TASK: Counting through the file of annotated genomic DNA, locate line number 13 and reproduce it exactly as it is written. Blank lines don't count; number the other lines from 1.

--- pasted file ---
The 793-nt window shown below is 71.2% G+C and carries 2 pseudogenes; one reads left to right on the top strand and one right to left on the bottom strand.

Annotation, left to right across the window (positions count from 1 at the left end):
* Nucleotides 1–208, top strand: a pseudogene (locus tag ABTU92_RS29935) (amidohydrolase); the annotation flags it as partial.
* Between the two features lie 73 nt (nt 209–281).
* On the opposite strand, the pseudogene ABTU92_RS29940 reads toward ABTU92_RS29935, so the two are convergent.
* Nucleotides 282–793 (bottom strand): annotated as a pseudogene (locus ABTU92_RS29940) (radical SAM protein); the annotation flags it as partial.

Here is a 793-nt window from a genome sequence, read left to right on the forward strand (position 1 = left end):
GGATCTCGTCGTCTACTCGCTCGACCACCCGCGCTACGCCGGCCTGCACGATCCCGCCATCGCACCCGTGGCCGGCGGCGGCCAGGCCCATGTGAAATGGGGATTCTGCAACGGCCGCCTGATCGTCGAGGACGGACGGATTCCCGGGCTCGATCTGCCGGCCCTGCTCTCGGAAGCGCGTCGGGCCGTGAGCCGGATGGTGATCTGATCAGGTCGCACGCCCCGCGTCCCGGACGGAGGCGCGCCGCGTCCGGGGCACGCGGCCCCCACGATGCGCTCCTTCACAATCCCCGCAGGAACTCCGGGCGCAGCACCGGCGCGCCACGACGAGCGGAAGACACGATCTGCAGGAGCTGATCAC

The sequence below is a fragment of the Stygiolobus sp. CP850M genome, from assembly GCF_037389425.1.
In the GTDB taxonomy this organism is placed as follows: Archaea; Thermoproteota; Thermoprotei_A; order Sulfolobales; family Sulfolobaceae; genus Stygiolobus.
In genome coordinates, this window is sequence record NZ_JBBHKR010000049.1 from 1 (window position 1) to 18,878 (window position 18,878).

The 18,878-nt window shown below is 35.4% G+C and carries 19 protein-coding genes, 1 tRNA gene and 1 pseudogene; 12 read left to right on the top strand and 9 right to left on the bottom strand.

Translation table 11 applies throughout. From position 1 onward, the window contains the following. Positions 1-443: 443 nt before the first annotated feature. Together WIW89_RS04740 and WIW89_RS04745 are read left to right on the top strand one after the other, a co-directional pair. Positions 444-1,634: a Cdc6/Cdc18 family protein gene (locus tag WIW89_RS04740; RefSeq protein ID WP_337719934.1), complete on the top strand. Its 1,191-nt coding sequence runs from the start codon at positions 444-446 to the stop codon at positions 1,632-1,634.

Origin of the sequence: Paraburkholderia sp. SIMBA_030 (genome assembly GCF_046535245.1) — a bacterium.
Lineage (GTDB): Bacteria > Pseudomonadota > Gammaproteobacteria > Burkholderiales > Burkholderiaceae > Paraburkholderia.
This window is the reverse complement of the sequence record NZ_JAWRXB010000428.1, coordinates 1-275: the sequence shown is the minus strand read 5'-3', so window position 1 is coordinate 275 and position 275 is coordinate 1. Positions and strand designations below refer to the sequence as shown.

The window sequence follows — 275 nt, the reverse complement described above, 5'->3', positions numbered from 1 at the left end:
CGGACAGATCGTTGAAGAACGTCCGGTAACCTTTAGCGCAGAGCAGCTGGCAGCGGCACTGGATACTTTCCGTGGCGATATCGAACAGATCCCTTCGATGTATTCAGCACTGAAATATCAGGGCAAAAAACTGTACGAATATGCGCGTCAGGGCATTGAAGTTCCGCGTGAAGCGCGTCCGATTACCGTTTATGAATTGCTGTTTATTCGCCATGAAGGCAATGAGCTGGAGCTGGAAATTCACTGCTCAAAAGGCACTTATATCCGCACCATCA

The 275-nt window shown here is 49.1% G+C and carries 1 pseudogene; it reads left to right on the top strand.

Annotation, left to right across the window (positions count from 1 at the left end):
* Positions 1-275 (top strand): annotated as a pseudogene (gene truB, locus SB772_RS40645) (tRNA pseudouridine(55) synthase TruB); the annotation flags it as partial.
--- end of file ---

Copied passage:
Translation table 11 applies throughout. From position 1 onward, the window contains the following. Positions 1-443: 443 nt before the first annotated feature. Together WIW89_RS04740 and WIW89_RS04745 are read left to right on the top strand one after the other, a co-directional pair. Positions 444-1,634: a Cdc6/Cdc18 family protein gene (locus tag WIW89_RS04740; RefSeq protein ID WP_337719934.1), complete on the top strand. Its 1,191-nt coding sequence runs from the start codon at positions 444-446 to the stop codon at positions 1,632-1,634.